Wheat and corn firmed. The Dow continued its rally.
- Chicago March 2024 wheat up 12.25c/bu to US598c/bu;
- Kansas March 2024 wheat up 8.75c/bu to 643c/bu;
- Minneapolis March 2024 wheat up 4.25c/bu to 729.5c/bu;
- MATIF wheat March 2024 up €0.50/t to €226.25/t;
- Black Sea wheat futures has not quoted since 11 August;
- Corn March 2024 up 7c/bu to 482.75c/bu;
- Soybeans May 2024 down 3.5c/bu to 1375.25c/bu;
- Winnipeg canola May 2024 down C$1.20/t to C$711.30/t;
- MATIF rapeseed May 2024 down €2/t to €452.25/t;
- ASX January 2024 wheat up A$3/t to $393/t;
- ASX January 2024 barley unchanged at A$322.50/t;
- AUD dollar down 13 points to US$0.6605.
US wheat futures managed to string three consecutive up days in a row, closing 38usc/bu off the lows. Export sales reflect the simple theory that lower prices increase demand. The US sold 622kt wheat for the week – well over the 350kt trade guess and smashing the 250kt to hit the USDA target. The interesting part from an Australian perspective is the buyer was China. Not only did China purchase SRW but its purchases featured across all wheat classes. Hard to know when the massive short decides enough is enough or what is the catalyst to bust them out. Russian export pace has arguably been the driver for the fund short and has been a wet blanket on the global wheat market. So the fact Russia is having a tough time maintaining pace is significant. Despite the fact it announced it was back on track after weathering a number of storms at the port, every tonne not loaded needs to be found somewhere else. The French were not having such a good time however. Matif wheat reacted to ideas that the Chinese shopping spree in the US was designed to throttle French purchases. Australia needs to pay attention given the size of both the wheat and barley export program.
In a landmark policy shift, China has directed its already battered banks to support the struggling property sector. The CSI 300 Chinese Bank Index hit a one year low and looks like it is eyeballing the October 2022 lows as the sector’s net interest margins slumped to a record low of 1.73pc, a figure under the 1.8pc margin seen as necessary to maintain reasonable profitability.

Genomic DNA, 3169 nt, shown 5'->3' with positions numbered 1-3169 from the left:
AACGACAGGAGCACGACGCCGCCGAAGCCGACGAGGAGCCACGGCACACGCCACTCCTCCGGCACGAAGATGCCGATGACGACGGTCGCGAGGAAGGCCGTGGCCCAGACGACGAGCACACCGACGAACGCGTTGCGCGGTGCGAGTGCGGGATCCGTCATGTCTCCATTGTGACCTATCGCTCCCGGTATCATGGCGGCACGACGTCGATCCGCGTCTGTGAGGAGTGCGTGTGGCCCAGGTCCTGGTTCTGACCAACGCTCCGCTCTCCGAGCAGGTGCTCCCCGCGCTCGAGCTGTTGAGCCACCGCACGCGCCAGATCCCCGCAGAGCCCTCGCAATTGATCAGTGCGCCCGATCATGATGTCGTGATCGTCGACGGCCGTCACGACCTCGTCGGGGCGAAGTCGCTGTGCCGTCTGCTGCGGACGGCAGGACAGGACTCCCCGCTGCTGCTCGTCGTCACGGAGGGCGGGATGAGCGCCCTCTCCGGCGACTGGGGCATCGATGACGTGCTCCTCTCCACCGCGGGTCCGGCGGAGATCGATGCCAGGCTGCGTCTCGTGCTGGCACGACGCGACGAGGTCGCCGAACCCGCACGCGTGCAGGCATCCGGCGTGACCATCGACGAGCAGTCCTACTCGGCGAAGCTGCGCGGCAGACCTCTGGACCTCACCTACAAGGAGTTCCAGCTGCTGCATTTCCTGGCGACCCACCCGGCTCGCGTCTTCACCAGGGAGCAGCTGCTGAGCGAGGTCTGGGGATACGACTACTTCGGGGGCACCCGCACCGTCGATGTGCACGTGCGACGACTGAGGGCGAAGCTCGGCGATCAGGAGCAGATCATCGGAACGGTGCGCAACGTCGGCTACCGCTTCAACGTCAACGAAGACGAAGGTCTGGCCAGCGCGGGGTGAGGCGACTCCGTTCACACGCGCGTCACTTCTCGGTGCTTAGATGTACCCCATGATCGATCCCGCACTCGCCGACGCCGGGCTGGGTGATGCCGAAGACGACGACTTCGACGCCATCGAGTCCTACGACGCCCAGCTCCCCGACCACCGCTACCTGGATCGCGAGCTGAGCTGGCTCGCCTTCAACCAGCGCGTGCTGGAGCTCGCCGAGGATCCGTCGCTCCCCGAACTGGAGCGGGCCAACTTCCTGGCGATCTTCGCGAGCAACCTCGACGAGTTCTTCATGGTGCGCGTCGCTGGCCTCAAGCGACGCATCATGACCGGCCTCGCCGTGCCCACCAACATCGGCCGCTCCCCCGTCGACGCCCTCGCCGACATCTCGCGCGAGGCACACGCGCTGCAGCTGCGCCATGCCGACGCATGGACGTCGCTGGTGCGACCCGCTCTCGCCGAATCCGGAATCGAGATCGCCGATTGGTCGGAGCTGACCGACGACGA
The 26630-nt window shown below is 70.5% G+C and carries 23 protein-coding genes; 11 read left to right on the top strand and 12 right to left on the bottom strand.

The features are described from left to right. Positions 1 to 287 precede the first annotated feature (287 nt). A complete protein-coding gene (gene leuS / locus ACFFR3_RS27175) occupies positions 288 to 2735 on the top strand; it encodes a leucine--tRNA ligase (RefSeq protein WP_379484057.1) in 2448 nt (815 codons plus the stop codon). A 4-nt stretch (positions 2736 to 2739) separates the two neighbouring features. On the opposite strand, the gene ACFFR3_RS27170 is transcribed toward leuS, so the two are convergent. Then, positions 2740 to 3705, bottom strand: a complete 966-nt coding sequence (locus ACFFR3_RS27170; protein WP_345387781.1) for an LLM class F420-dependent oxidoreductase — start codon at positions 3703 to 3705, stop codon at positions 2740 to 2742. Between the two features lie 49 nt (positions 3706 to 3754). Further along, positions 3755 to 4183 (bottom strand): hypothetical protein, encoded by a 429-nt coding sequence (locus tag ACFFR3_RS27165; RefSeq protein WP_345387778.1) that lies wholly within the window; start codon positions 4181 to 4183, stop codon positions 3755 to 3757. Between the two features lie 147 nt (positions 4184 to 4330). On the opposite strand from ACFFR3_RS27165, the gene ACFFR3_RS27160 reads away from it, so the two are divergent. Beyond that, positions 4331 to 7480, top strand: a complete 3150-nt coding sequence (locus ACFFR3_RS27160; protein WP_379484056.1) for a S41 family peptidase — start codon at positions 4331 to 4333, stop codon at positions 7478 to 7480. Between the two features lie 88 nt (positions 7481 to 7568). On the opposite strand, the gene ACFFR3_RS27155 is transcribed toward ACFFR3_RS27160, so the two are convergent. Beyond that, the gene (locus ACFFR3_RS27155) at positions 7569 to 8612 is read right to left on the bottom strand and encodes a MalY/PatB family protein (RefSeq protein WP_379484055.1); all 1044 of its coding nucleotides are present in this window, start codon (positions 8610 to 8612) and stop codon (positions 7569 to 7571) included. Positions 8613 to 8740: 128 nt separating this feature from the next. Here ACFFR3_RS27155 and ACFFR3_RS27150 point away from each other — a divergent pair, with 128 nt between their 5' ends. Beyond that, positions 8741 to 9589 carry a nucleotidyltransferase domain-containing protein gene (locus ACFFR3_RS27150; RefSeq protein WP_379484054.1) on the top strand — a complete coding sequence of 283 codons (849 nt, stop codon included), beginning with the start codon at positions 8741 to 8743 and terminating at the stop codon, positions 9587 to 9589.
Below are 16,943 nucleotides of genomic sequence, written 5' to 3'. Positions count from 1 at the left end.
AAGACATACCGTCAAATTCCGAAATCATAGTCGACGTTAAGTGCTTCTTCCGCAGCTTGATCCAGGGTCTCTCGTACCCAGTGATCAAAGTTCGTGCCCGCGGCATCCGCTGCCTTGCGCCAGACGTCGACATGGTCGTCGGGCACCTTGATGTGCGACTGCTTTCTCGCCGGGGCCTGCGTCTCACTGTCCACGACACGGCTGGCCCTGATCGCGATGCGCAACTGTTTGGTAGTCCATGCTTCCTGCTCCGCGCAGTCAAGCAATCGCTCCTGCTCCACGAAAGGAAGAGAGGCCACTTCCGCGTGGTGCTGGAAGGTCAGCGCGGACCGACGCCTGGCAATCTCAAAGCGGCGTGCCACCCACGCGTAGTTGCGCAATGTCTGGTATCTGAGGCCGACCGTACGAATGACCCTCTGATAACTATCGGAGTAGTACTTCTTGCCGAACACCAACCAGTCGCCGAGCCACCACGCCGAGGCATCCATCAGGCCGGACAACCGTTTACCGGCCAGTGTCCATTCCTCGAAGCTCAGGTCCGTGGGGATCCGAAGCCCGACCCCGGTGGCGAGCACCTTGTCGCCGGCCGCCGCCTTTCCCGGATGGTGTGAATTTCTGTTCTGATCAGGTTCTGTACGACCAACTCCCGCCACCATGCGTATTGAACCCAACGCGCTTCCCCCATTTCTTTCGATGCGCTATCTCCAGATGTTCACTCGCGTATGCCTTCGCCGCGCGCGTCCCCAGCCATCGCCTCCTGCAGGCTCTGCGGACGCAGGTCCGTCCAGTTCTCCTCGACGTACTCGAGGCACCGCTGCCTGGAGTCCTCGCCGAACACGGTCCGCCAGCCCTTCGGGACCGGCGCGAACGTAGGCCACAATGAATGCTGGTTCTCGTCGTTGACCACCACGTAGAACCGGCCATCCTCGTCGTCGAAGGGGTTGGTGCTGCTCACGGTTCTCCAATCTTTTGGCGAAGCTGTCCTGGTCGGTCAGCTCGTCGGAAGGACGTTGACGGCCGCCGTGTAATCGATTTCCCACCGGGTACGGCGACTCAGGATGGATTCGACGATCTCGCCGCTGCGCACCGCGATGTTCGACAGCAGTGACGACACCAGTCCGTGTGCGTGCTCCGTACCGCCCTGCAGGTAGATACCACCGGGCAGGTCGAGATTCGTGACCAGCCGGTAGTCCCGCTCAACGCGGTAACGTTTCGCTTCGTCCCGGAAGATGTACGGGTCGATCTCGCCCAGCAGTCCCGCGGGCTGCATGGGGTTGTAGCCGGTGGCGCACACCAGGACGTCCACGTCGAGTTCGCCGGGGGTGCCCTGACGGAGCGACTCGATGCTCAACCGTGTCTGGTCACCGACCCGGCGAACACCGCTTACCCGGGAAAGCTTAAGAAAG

The Buenos Aires Grain Exchange indicated the 2023-24 corn planting advanced to 32pc vs 26pc last week, while beans were 44pc planted.
Palm oil price rallied, driven by solid shipments ex Malaysia and general global vegoil tightness.
Locally the market is trying to ascertain the implications of the recent rainfall, a question that reached the US market wires. Ideas that somewhere around 5.75-6.5 million tonnes (Mt) of wheat was standing when the worst of the rainfall fell frame the discussion.
With crop maturity in the Western Districts of Victoria and the southern areas of South Australia late enough to avoid meaningful damage, the balance of the eastern Australian wheat crop may see something like 1.5Mt to 3Mt of downgrades. Falling number machines have been turned on in the majority of receival sites and the new grade game has started. AUH4 is the first cab off the rank with specifications of 10pc screenings maximum, and minimums of 71kg/hl test weight and 150 seconds falling number. It won’t be the last one.
The export path for this downgraded wheat is the logical next question. The Philippines has given the Asian market some pricing transparency, purchasing some pretty horrible Brazilian feed wheat with high vomitoxin due to the harvest rainfall. This feed wheat traded at circa US$260/t CNF which would peg it around A$310/t eastern Australia track which compares with current SFW1 values around A$330-335/t. It is hard to imagine that the Aussie wheat is as bad as the quality from Brazil so it will be interesting to see if the exporters get busy.